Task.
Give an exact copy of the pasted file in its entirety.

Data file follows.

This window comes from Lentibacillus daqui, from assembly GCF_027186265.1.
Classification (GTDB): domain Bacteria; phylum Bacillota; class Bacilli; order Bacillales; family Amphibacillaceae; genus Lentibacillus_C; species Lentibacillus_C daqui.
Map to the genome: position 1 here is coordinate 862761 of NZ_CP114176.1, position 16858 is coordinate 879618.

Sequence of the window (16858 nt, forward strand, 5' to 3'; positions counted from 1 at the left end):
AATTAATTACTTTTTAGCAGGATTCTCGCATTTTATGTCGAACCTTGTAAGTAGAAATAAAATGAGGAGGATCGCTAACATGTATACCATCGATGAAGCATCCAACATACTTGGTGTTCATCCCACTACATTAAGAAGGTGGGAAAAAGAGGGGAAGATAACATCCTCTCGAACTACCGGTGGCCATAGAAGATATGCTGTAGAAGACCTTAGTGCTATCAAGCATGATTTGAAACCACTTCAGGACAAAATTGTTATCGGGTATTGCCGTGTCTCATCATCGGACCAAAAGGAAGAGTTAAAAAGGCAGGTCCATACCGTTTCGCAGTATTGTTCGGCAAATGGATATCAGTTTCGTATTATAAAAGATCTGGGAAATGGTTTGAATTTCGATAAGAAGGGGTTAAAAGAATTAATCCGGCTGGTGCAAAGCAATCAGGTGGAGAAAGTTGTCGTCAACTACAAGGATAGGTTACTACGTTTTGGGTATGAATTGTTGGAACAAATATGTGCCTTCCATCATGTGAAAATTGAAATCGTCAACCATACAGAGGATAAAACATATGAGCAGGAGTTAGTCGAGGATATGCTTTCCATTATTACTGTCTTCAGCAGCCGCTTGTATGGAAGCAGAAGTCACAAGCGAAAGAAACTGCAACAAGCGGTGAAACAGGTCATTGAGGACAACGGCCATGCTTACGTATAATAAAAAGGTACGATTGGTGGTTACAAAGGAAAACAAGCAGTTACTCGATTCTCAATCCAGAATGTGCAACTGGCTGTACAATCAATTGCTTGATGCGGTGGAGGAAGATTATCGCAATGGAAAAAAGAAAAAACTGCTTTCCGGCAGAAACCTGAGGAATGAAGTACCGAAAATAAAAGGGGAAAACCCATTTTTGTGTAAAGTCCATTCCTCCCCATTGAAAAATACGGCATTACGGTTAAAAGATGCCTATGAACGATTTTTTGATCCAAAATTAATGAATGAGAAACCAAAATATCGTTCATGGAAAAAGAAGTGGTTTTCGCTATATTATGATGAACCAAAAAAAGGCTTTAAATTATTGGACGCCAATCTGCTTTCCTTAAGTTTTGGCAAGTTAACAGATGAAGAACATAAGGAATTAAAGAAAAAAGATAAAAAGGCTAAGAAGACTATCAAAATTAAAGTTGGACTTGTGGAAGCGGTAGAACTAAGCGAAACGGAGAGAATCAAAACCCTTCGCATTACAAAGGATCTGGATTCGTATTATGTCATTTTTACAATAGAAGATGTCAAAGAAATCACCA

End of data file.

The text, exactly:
This window comes from Lentibacillus daqui, from assembly GCF_027186265.1.
Classification (GTDB): domain Bacteria; phylum Bacillota; class Bacilli; order Bacillales; family Amphibacillaceae; genus Lentibacillus_C; species Lentibacillus_C daqui.
Map to the genome: position 1 here is coordinate 862761 of NZ_CP114176.1, position 16858 is coordinate 879618.

Sequence of the window (16858 nt, forward strand, 5' to 3'; positions counted from 1 at the left end):
AATTAATTACTTTTTAGCAGGATTCTCGCATTTTATGTCGAACCTTGTAAGTAGAAATAAAATGAGGAGGATCGCTAACATGTATACCATCGATGAAGCATCCAACATACTTGGTGTTCATCCCACTACATTAAGAAGGTGGGAAAAAGAGGGGAAGATAACATCCTCTCGAACTACCGGTGGCCATAGAAGATATGCTGTAGAAGACCTTAGTGCTATCAAGCATGATTTGAAACCACTTCAGGACAAAATTGTTATCGGGTATTGCCGTGTCTCATCATCGGACCAAAAGGAAGAGTTAAAAAGGCAGGTCCATACCGTTTCGCAGTATTGTTCGGCAAATGGATATCAGTTTCGTATTATAAAAGATCTGGGAAATGGTTTGAATTTCGATAAGAAGGGGTTAAAAGAATTAATCCGGCTGGTGCAAAGCAATCAGGTGGAGAAAGTTGTCGTCAACTACAAGGATAGGTTACTACGTTTTGGGTATGAATTGTTGGAACAAATATGTGCCTTCCATCATGTGAAAATTGAAATCGTCAACCATACAGAGGATAAAACATATGAGCAGGAGTTAGTCGAGGATATGCTTTCCATTATTACTGTCTTCAGCAGCCGCTTGTATGGAAGCAGAAGTCACAAGCGAAAGAAACTGCAACAAGCGGTGAAACAGGTCATTGAGGACAACGGCCATGCTTACGTATAATAAAAAGGTACGATTGGTGGTTACAAAGGAAAACAAGCAGTTACTCGATTCTCAATCCAGAATGTGCAACTGGCTGTACAATCAATTGCTTGATGCGGTGGAGGAAGATTATCGCAATGGAAAAAAGAAAAAACTGCTTTCCGGCAGAAACCTGAGGAATGAAGTACCGAAAATAAAAGGGGAAAACCCATTTTTGTGTAAAGTCCATTCCTCCCCATTGAAAAATACGGCATTACGGTTAAAAGATGCCTATGAACGATTTTTTGATCCAAAATTAATGAATGAGAAACCAAAATATCGTTCATGGAAAAAGAAGTGGTTTTCGCTATATTATGATGAACCAAAAAAAGGCTTTAAATTATTGGACGCCAATCTGCTTTCCTTAAGTTTTGGCAAGTTAACAGATGAAGAACATAAGGAATTAAAGAAAAAAGATAAAAAGGCTAAGAAGACTATCAAAATTAAAGTTGGACTTGTGGAAGCGGTAGAACTAAGCGAAACGGAGAGAATCAAAACCCTTCGCATTACAAAGGATCTGGATTCGTATTATGTCATTTTTACAATAGAAGATGTCAAAGAAATCACCA